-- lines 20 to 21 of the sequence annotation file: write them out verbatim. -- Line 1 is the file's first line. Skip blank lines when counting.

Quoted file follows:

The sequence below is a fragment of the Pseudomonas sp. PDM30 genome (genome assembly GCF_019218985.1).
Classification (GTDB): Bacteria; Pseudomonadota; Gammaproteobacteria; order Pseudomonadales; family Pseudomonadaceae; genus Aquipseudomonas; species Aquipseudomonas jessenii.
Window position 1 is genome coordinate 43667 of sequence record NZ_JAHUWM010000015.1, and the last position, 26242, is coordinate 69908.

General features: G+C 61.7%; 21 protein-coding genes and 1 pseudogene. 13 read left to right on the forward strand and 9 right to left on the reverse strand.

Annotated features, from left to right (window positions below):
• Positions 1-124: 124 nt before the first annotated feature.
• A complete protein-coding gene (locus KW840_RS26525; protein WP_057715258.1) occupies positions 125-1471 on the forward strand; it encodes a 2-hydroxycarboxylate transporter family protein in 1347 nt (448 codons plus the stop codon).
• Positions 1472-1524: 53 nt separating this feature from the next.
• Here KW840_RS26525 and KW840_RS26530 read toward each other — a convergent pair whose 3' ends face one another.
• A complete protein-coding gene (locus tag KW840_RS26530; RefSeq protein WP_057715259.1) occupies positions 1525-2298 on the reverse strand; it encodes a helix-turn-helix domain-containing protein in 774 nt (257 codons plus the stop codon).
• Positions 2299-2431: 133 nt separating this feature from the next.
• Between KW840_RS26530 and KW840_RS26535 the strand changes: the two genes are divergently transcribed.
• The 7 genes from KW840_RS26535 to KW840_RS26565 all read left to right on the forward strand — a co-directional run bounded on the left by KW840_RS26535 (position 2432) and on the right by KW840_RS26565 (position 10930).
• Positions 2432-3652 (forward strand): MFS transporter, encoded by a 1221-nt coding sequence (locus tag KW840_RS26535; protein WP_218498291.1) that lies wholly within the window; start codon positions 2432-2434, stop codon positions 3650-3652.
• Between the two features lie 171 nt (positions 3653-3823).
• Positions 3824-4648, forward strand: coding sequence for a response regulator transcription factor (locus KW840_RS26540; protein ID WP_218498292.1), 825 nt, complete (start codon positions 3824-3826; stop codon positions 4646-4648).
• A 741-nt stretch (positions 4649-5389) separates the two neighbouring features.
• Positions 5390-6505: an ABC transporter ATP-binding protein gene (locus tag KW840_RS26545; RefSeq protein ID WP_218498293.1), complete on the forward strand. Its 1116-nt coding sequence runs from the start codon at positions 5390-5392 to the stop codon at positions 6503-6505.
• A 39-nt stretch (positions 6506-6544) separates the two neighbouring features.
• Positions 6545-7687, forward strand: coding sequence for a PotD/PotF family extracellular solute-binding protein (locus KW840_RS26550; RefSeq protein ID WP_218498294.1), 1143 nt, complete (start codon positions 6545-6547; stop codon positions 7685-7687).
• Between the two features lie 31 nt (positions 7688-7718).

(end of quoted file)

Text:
• Positions 6545-7687, forward strand: coding sequence for a PotD/PotF family extracellular solute-binding protein (locus KW840_RS26550; RefSeq protein ID WP_218498294.1), 1143 nt, complete (start codon positions 6545-6547; stop codon positions 7685-7687).
• Between the two features lie 31 nt (positions 7688-7718).